Tuesday, August 09, 2005

Hui 4th week----Story of the pressure regulator..

I have been working on a regulating part for inflating cuffs for peripheral MRA. The cuff is placed around patient’s legs to prevent venous contamination and also movement during bolus chase using contrast agent. Currently the cuffs is hand-inflated. Leaking from connecting joints cause the pressure decrease slowly, which cause venous contamination (contrast agent flow into venous vessels) and leg movement which deteriorated images.


We need the output pressure to be stable 60mmHg (Around 1Psi) with error within 5 mmhg. Not many manufactures are making pressure regulators in such small range (most are for hundreds or thousands of Psi). After searching the internet and calling the manufactures many many times, I have had everything ordered last week.

We first intend to use the regulator with an oxygen tank that is available in every hospital and usually there is one just sit in the magnet room. Also there are oxygen outlets from the wall in the Weill Cornell Hospital.However to be safely used with the gas oxygen, all the parts have to be oxygen clean, which means suitable for use with pure oxygen. Only oxygen compatible greases can be used in oxygen-clean parts. Thus we need to make special order to ask the manufacure clean the part. However, it not only takes longer time, increase the expense, also requires that at least 10 pieces to be ordered. Fortunately we later found out that over at Columbia Hospital, they not only have oxygen but also have medical air outlets on the wall. Medical airs are just filtered air and must be much cheaper than oxygen (my guess). Even better!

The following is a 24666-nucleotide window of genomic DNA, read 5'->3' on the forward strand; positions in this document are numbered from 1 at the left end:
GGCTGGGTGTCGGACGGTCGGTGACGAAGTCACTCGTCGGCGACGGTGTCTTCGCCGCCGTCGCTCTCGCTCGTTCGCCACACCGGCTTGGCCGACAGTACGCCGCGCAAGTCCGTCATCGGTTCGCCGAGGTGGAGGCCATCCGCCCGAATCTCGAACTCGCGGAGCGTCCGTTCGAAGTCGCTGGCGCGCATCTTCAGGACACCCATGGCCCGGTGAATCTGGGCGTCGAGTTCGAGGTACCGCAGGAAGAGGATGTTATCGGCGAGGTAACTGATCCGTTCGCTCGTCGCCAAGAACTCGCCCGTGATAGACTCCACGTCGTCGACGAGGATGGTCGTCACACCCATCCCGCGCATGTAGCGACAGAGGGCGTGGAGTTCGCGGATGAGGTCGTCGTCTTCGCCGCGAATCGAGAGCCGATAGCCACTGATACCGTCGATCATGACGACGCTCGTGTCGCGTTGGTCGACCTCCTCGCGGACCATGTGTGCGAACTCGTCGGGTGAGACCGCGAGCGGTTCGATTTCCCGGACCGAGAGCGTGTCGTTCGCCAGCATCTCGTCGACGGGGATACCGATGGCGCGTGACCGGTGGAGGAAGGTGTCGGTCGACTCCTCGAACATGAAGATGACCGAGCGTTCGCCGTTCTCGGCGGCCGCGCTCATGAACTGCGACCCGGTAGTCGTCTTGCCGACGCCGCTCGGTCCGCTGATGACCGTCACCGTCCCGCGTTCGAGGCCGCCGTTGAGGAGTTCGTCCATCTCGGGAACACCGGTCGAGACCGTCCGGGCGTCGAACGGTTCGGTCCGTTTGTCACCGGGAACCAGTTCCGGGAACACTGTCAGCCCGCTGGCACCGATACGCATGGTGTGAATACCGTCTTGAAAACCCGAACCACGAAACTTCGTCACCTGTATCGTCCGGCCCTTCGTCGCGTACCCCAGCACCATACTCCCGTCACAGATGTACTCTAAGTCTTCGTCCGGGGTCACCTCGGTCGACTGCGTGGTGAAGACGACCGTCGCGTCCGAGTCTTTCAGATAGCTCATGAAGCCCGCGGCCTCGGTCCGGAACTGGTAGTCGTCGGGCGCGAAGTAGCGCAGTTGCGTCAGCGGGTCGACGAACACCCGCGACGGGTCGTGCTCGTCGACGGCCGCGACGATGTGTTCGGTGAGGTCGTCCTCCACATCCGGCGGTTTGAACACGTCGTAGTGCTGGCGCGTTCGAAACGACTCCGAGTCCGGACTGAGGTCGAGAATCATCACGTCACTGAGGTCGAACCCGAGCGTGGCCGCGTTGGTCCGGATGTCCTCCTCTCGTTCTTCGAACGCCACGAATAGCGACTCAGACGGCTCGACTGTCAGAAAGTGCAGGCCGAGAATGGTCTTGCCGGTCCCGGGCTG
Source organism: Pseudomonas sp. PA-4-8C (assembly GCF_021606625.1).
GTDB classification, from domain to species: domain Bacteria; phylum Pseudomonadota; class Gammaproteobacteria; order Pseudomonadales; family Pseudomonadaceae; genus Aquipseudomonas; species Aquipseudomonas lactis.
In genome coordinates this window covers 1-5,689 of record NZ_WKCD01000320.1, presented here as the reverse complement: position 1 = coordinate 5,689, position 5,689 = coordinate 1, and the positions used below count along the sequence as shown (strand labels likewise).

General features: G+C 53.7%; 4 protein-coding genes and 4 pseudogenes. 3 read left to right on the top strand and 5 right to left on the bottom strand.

Another consideration when picking the regulator and all the fittings is, they better are non-magnetic because there are a huge magnet in the scanning room. Although B decrease quickly with increased distance from the bore, it is safety requirement that no loose magnetic objects allowed in the scanning room and better anything in the room is nonmagnetic. So I was seeking for parts made from brass, aluminum, plastics, or non-magnetic stainless steal.

Thus I was able to test my non-oxygen-clean devices at Columbia. And it turns out to be great. The pressure is controlled precisely at 60mmHg. Leaking is compensated and legs are kept still.

Currently I am still optimizing the system. I just ordered a compact regulator with a compromised precise for test, and also trying to find non-magnetic alternatives for the knot, some screws in the regulator, which are magnetic.

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